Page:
Breaking Bad | Season 4 | Episode 1 | “Box Cutter”
Breaking Bad returns after what feels like several years, bludgeoning aside any speculation about a slow, gentle opening to season four. Walt and Jesse get to go back to work, but not until Gus makes it clear just what kind of business they are in. In this post, I’ll be talking about gas chromatography and Walt’s pop quiz.
Gale mentions that he would need a gas chromatograph to confirm just how pure Walt’s product is. A gas chromatograph is an analytical instrument designed to separate the components of a chemical mixture – by running a sample of Walt’s methamphetamine and comparing it to standard solutions of known concentration, Gale could figure out exactly how much of the sample is meth and how much is contaminant.
Chromatography generally works by moving a stream of gas or liquid, called the mobile phase, through a column of solid material, called the stationary phase. The sample is dissolved in the mobile phase, and different components of the sample will travel faster or slower through the stationary phase depending on their chemical or physical properties. By analysing the output of the chromatograph over time, we can figure out how much of each component is present (we can also identify each component as it exits the instrument if we couple the chromatograph to something like a mass spectrometer).
Without access to analytical instrumentation, Gale might have had quite a hard time working out that Walt’s product is 99 % pure. He could have done a very accurate melting point determination (the melting point will change as the sample becomes less pure), a fractional distillation or some kind of specific chemical reaction followed by weighing of a precipitate. It would also help to have a pure (i.e. 100 % pure) sample to refer to, otherwise statistical methods may have to be used to infer how much is present.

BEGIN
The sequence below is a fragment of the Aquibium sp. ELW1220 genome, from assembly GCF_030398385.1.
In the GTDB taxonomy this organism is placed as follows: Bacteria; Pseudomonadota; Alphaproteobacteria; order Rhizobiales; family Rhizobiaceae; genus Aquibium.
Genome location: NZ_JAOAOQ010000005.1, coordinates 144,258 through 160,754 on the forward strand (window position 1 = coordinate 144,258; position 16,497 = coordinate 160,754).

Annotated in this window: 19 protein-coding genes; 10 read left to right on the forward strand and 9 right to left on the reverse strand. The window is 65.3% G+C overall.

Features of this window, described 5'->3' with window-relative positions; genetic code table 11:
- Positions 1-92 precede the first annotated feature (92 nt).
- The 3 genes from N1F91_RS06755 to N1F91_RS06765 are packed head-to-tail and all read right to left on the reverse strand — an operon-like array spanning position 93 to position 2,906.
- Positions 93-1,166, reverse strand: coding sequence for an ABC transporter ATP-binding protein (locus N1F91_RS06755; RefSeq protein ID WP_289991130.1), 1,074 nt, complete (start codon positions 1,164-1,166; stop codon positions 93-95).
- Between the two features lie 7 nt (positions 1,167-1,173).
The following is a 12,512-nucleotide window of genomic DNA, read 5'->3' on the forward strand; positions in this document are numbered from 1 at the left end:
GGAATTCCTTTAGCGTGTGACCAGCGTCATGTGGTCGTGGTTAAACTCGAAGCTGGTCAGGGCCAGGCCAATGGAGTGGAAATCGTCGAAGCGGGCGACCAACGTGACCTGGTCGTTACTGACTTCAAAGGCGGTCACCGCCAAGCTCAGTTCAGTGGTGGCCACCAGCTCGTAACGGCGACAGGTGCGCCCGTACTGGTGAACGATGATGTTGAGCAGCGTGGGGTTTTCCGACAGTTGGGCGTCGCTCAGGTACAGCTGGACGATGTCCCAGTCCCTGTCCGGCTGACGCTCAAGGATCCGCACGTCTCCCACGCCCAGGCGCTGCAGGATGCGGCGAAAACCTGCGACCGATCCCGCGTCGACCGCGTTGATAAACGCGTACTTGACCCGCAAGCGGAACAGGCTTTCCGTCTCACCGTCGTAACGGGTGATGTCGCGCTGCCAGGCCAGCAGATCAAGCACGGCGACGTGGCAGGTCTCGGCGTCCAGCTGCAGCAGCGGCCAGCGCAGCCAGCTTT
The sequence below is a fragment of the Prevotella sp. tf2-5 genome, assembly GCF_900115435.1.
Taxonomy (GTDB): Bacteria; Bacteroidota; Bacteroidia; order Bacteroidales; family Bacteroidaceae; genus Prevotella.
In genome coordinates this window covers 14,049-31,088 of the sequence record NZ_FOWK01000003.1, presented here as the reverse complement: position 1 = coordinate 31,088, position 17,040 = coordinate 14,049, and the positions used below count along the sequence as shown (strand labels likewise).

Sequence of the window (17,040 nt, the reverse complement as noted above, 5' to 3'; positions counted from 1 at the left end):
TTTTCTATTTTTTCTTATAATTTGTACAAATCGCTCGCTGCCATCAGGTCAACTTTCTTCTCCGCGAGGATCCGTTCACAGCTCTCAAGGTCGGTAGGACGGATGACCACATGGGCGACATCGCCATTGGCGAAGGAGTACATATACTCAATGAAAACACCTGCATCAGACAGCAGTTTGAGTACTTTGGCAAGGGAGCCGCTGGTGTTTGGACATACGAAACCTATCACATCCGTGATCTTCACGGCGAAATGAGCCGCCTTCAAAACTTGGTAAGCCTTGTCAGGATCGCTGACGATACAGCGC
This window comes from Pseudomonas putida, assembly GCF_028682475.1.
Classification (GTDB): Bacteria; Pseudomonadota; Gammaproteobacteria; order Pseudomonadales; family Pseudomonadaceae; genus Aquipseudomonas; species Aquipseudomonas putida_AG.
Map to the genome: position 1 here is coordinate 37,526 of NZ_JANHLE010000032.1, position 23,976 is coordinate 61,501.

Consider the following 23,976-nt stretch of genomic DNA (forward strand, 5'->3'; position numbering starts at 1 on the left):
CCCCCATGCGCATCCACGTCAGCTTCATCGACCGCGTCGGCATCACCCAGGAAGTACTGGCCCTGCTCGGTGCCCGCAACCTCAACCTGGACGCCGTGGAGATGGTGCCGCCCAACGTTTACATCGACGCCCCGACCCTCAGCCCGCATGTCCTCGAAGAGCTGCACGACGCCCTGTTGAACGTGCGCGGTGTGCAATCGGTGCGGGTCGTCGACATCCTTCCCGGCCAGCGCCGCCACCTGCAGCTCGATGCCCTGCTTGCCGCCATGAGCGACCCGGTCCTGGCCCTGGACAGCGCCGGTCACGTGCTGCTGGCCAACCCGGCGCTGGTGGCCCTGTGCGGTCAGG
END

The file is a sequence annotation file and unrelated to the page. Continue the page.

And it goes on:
Walt’s blustering is based on sound chemistry, as we might expect. Here are the answers to his impromptu test:
Catalytic hydrogenation, is it protic or aprotic? Because I forgot.
Possibly a trick question. Hydrogenation is the process of adding hydrogen to something, usually across a double or triple bond and usually in the presence of a catalyst (hence, catalytic). Walt is referring to his trademark reductive amination, which adds hydrogen across a C=N double bond. Protic and aprotic refer to proton-donating and non-proton-donating solvents respectively (a proton is equivalent to a hydrogen ion, H+). Victor might claim that as we are adding hydrogen, the reduction has to be protic.
And if our reduction is not stereospecific, then how can our product be enantiomerically pure?
Another trick question! A stereospecific reaction is one that gives us exclusively one stereoisomer (as opposed to a stereoselective one, which merely favours one stereoisomer, or a non-selective one, which gives roughly equal amounts of all stereoisomers). Stereoisomers are molecules that have the same chemical composition and arrangement of atoms, but differ in their three-dimensional structure.